Central Otago making ‘some of the best wines anywhere’
Pinot Noir from Central Otago in New Zealand has come of age, and producers in the region are making “some of the best wines anywhere”, according to Jasper Morris MW.
Speaking at the Central Otago Pinot Celebration in Queenstown, Morris said how far the wines had come since he first visited the New Zealand region in the 90s.
“I first came to Central Otago in the late ‘90s. Back then there used to be too much shepherding in winemaking – acidifying at the beginning then de-acidifying at the end, which I was slightly shocked by.
“Now there is a move towards letting the Pinot come to you. The wines used to fade fast, which had a lot to do with the young age of the vines. It’s much less the case now.
“The region is making Pinots capable of ageing for much longer now, including some I wouldn’t want to drink for at least three to four years until everything is in place. It’s not about emulating Burgundy; it’s about exciting new ideas and an understanding of the land.
“Central Otago’s top winemakers aren’t leaving for other regions, quite the reverse, as you seem to be successfully sucking in new young blood and are making some of the best wines I see anywhere.”
New Zealand native Emma Jenkins MW, believes Central Otago has become a “shining light” in the country’s wine scene.
“Central Otago is a shining light in the NZ wine scene and something to take pride in.
“The region is now making Pinots with the potential to age and turn into something even more interesting, rather than simply getting older.
“Ever more interesting wines with a sense of place are coming out of the region. The Pinots have a signature silkiness and vibrancy with a red fruit profile and sappiness in the tannins,” she said.
At the conference Jenkins also spoke of the need to embrace the inherent fruitiness of the Pinots made in the South Island region.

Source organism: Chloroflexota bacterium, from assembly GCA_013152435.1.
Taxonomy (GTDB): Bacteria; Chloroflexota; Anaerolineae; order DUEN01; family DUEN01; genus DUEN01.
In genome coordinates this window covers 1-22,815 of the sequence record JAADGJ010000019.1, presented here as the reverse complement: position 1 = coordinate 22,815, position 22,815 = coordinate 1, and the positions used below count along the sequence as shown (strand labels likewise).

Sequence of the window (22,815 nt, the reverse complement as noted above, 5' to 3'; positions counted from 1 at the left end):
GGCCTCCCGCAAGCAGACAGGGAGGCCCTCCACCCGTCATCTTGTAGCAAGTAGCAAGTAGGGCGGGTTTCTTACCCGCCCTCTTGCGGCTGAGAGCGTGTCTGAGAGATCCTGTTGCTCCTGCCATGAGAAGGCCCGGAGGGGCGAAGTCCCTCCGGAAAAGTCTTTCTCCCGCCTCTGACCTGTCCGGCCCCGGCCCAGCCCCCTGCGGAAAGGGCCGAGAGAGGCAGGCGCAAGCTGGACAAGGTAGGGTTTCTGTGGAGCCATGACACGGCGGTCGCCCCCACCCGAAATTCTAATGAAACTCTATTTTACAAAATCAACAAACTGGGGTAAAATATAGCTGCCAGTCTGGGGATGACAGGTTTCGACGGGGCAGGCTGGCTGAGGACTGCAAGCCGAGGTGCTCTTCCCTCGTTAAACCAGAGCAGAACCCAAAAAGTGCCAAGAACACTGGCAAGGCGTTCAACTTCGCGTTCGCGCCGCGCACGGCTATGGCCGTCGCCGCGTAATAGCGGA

“Sometimes the pejorative fruit bomb term gets used with regards to Central Otago Pinot, but who doesn’t like fruity wines?
“We shouldn’t be afraid of making fruity wines – people need a bit of hedonism every now and then. Some people like to drink austere wines just to feel superior,” she said.
Prophet’s Rock winemaker Paul Pujol, who chaired the conference, told attendees that the style of the Pinots being made in Central Otago had evolved in recent years.
“The older style of Central Otago Pinot was more opulent and powerful with higher alcohol. The wines we’re making are lighter in alcohol now. It feels right to pick earlier and capture a brightness and energy in the wines,” he said.
As for the next step for the region, Andy Crozier of Burn Cottage believes the future lies in highlighting the different styles of Pinot that are emerging from Central Otago’s main sub-regions.
“The next story that we need to tell in Central Otago is the story of our sub-regions – Wanaka, Gibbston, Bannockburn, Alexandra, Bendigo and Cromwell – but the question is, are people ready to hear it?
“We’ve had a lot of interest from sommeliers in the UK and Australia who want to delve deeper into Central Otago’s sub-regional differences.
“There is a coming of age in the region at the moment. Both the vines and the winemakers are growing up, and we’re learning what works where,” he said.